June 13, 2013
5 min read time

Speculative Lock Elision in Varnish Cache

This year we’ve seen quite an interesting announcement from Intel. Their Haswell processors are now on sale. Usually we haven’t cared much about what Intel releases as new features in CPUs don’t always impact the performance on server software that much. Haswell, on the other hand, now has a feature, Transactional memory, that is pretty cool and might actually influence Varnish's performance quite a bit. Here is why.

As most multithreaded programs Varnish uses a fair bit of locks to synchronize access to it’s various internal organs. Good examples are the global counters. Varnish has quite a few of them. However, updating the counters is a somewhat fragile operation. If there are two different threads that write to the same counter, one of the updates might be lost, something we see from time to time.

To mitigate this we can use locks around the statements that update the counters. However, these locks are expensive and we’ve been hesitant to place locks around all the counters just to make sure they are accurate. Performance over accurate statistics, right?

The costs of locks

Placing a lock has at least three significant costs:

  1. It creates a “memory barrier”. CPU are usually free to shuffle around the stream of instructions that flow through them and it is done all the time as the CPU constantly optimizes the instruction stream to keep all its resources busy. A lock creates a barrier and the CPU is not allowed to move stuff past this barrier. Branch prediction across memory barriers is also something I don’t think is doable.

  2. Cache coherency. The address line that stores the lock gets invalidated and the content in that cache gets thrown out. This will surely result in at least one cache miss and the CPU has to get data from memory, which is a drag.

  3. Waiting. There is lots of waiting involved. A lot of the time you need to acquire a lock to read a memory structure to make sure that no one changes it while we’re reading it. Or the thread doesn’t need to update the structure behind the lock and it has kept all the other threads waiting for the lock in vain.

Locks with Haswell

So, how does Haswell change this? Instead of using a mandatory lock it will use what we can call speculative lock elision or optimistic locking. The short version is “just go ahead without a lock and fix it if it breaks”. This actually isn’t that far from what is actually going on. This is how a Haswell CPU will handle a conflicting update of a counter with a lock:

  1. Thread A takes the lock. Haswell will not erect barriers however so the CPU runs at full steam.

  2. Thread B takes the lock. We now have a “soft” lock conflict. The CPU knows this and is recording changes the thread does to memory.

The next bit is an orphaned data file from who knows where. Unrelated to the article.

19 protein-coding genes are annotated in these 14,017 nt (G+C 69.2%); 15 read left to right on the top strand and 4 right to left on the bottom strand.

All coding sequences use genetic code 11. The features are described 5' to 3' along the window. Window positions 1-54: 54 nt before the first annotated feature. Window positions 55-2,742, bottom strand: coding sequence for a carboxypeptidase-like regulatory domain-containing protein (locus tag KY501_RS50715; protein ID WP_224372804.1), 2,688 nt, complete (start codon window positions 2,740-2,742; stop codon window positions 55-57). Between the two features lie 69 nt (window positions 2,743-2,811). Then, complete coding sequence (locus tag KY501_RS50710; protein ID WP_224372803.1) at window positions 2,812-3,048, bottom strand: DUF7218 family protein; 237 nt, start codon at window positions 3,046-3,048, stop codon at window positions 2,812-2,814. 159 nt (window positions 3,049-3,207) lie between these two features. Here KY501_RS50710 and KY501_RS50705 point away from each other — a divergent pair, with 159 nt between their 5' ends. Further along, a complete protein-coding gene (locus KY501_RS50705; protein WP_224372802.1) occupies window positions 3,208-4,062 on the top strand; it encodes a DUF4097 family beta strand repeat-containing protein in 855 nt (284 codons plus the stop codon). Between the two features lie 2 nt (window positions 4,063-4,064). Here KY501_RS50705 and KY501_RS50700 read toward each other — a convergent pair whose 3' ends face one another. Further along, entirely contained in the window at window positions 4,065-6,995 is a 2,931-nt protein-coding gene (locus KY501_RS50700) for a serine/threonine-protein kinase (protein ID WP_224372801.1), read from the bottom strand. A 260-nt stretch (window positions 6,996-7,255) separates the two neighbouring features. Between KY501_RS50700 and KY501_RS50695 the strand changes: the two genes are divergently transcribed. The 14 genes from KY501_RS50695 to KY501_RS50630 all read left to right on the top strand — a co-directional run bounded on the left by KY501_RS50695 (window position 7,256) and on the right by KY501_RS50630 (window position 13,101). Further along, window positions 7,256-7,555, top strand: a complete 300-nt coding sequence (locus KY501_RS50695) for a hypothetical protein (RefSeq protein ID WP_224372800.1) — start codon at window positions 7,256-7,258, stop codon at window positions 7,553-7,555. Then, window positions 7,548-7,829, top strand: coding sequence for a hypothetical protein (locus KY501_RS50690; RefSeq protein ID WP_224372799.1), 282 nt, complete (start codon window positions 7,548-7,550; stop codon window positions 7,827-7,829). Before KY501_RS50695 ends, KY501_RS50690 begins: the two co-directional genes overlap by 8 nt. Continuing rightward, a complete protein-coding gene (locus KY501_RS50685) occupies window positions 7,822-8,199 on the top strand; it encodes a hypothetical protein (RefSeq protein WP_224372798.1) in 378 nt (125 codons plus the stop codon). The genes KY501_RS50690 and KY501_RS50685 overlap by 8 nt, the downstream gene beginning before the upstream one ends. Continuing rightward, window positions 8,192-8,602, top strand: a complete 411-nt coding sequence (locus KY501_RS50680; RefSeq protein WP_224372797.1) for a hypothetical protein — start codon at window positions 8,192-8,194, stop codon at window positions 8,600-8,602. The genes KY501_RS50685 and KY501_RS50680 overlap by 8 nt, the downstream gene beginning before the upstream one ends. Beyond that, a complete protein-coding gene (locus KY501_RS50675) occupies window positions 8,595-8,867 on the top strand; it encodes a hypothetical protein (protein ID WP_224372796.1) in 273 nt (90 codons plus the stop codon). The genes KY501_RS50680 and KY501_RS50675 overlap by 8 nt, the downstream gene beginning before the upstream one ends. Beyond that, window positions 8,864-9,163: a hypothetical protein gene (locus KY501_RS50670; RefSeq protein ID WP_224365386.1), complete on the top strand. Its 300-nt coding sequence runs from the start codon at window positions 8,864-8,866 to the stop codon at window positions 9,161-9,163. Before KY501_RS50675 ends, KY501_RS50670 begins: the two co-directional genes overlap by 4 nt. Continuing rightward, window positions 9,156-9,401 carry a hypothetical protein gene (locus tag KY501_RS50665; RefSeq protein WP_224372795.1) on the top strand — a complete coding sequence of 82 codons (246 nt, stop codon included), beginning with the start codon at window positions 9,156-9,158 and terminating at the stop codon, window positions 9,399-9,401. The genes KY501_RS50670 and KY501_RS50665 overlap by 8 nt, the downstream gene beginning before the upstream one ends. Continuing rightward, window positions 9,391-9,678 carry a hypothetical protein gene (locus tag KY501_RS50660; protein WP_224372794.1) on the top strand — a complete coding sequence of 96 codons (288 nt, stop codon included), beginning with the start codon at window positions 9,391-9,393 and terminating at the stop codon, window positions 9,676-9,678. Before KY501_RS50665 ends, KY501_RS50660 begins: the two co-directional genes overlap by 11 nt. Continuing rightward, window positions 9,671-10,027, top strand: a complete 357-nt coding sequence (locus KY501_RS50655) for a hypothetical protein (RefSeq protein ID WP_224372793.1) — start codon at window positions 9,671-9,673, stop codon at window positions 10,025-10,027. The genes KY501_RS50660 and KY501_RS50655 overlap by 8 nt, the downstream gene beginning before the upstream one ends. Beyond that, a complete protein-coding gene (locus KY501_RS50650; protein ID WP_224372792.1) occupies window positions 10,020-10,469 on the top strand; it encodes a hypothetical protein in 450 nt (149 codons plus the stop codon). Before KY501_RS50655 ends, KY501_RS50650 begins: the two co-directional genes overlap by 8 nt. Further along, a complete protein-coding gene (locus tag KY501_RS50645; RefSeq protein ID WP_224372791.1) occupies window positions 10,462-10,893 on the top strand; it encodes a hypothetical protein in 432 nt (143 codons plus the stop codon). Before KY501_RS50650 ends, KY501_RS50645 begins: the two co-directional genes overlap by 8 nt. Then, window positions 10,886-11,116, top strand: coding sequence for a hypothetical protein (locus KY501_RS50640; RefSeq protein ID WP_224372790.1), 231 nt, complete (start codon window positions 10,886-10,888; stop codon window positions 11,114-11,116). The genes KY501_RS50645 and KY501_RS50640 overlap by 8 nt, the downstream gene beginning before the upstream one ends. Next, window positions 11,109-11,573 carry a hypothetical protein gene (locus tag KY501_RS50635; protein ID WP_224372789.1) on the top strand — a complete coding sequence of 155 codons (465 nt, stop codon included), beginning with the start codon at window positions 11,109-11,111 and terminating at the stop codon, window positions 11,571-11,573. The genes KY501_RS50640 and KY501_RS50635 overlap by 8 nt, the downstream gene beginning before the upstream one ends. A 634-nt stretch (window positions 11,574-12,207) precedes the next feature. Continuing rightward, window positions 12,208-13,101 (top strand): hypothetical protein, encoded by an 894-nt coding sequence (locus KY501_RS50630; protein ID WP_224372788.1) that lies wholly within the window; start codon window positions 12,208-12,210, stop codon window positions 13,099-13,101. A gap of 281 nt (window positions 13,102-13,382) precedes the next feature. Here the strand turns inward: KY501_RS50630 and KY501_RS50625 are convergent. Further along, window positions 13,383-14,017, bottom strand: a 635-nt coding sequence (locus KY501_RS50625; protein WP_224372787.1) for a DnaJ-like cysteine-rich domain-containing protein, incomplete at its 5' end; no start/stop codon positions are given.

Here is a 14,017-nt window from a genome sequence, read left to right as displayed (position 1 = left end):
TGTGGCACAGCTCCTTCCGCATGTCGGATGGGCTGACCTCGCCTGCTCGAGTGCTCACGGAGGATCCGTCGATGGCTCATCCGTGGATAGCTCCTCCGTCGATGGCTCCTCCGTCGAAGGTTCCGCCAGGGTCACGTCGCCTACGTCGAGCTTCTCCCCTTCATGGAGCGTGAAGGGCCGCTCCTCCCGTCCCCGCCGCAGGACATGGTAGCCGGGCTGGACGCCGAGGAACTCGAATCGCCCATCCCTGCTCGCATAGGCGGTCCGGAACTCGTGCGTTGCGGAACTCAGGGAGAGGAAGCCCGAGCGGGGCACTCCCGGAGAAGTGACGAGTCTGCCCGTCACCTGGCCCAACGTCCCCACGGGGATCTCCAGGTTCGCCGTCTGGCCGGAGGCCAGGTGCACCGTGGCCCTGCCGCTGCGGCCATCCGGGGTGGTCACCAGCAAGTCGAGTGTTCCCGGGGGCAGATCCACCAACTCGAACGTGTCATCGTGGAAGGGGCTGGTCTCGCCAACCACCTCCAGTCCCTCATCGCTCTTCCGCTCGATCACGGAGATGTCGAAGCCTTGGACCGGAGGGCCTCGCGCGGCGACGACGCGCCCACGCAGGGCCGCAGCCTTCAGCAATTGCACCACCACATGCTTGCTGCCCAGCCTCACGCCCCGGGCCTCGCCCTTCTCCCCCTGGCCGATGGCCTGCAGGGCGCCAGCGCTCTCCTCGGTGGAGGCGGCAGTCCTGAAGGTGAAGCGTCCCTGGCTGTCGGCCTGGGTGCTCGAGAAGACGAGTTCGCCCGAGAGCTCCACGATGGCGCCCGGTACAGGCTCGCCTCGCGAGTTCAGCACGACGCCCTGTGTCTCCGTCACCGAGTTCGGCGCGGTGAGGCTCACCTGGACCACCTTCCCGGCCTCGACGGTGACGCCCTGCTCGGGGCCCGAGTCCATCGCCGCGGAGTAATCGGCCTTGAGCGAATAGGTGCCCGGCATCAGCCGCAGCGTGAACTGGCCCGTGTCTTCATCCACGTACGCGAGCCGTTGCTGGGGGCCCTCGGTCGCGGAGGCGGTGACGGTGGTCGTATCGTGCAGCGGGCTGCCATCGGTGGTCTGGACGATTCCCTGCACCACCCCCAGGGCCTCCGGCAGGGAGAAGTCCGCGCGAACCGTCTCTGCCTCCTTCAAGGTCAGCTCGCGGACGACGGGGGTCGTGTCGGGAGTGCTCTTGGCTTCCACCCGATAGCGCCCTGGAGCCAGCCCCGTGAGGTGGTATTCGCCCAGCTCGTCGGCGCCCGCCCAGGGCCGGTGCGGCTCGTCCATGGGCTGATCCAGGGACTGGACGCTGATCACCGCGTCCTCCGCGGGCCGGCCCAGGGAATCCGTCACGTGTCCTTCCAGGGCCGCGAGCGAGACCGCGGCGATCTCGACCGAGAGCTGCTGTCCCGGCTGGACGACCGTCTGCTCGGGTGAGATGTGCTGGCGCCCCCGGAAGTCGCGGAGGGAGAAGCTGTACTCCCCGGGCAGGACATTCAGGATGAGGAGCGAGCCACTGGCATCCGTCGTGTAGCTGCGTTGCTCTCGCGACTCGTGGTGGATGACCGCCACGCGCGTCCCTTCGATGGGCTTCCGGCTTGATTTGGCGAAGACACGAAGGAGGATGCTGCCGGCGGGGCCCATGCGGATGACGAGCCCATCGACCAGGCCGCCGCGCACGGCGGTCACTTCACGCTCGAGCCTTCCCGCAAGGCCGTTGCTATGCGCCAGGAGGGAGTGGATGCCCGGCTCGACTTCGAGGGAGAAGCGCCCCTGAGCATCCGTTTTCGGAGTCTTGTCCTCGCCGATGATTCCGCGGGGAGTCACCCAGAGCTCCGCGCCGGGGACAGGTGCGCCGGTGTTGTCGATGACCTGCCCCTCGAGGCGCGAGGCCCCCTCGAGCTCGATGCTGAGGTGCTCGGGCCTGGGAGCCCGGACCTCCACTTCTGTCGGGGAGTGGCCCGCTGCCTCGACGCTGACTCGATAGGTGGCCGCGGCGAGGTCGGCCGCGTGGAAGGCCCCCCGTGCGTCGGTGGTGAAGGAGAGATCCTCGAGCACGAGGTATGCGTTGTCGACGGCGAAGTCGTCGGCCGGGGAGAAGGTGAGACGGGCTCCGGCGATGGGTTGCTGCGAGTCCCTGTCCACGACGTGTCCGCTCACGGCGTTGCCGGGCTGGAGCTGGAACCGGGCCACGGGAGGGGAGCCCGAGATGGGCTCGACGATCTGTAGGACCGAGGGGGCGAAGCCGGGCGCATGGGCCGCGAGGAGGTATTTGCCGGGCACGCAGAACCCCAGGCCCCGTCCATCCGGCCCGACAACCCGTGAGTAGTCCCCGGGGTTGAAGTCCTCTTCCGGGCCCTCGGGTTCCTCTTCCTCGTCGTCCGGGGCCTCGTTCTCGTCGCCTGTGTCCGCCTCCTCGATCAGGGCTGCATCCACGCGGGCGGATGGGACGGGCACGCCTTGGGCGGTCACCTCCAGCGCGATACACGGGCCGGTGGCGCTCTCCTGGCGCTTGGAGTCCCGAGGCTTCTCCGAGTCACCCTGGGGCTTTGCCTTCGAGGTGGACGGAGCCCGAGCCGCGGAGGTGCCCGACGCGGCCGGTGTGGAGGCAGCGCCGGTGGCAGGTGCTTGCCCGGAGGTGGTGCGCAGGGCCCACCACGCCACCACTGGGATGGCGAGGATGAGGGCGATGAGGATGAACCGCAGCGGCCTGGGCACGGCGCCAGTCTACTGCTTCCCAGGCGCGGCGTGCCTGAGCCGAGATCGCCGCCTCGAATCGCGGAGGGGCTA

3. Thread A makes an update and releases the lock.

Now stuff gets interesting. We have two scenarios going forward:

1. Thread B releases the lock without any changes.

Excellent. Nothing happens. In retrospect we now know the lock was never needed. However, what if thread B updates the counter? This gets tricky.

2. Thread B makes an update.

Now the TSM kicks into gear. It undoes whatever memory alternations thread B has done since it got the lock and sets the instruction pointer back to where thread B was about to take the lock. SInce the lock is no longer contended thread B. That is some pretty brilliant silicon.

Since the lock is not contended anymore it should be straightforward once the thread has been granted the lock. It will run through the same code again. There are certain limits on what the CPU can do while it is tracking these threads. It obviously can’t interact with hardware and there are limits on how much memory it can touch before it runs out off this magic buffer space. If it runs out of buffer tried to meddle with the hardware a rollback is issued.

So, this is pretty awesome. If it works as announced we can more or less add locks all over the place without having to worry about performance most of the time. Certain locks that protect lots of updates might still have an impact, but a lot of the locks will not impact performance significantly.

Varnish Cache + Lock Elision

I think Varnish Cache is more or less an ideal use case for Lock Elision. This is due to a couple of factors.

  • Varnish Cache is heavily multithreaded and can operate on tens of thousands of transactions per second.
  • Varnish Cache mostly operates on memory. Databases, on the other hand, do a fair bit of disk IO, and the performance costs of a memory lock when dealing with significant amounts of disk IO is more or less negligible since disks are slow as molasses compared to memory.

If anyone from Intel reads this and would like us to do a followup with some performance numbers we'd be happy to oblige. We would obviously need access to a Haswell system to do so. 

If you want to learn more about Transactional Memory there are quite a few good sources available:

Image is (c) Intel 2012 and used under CC license.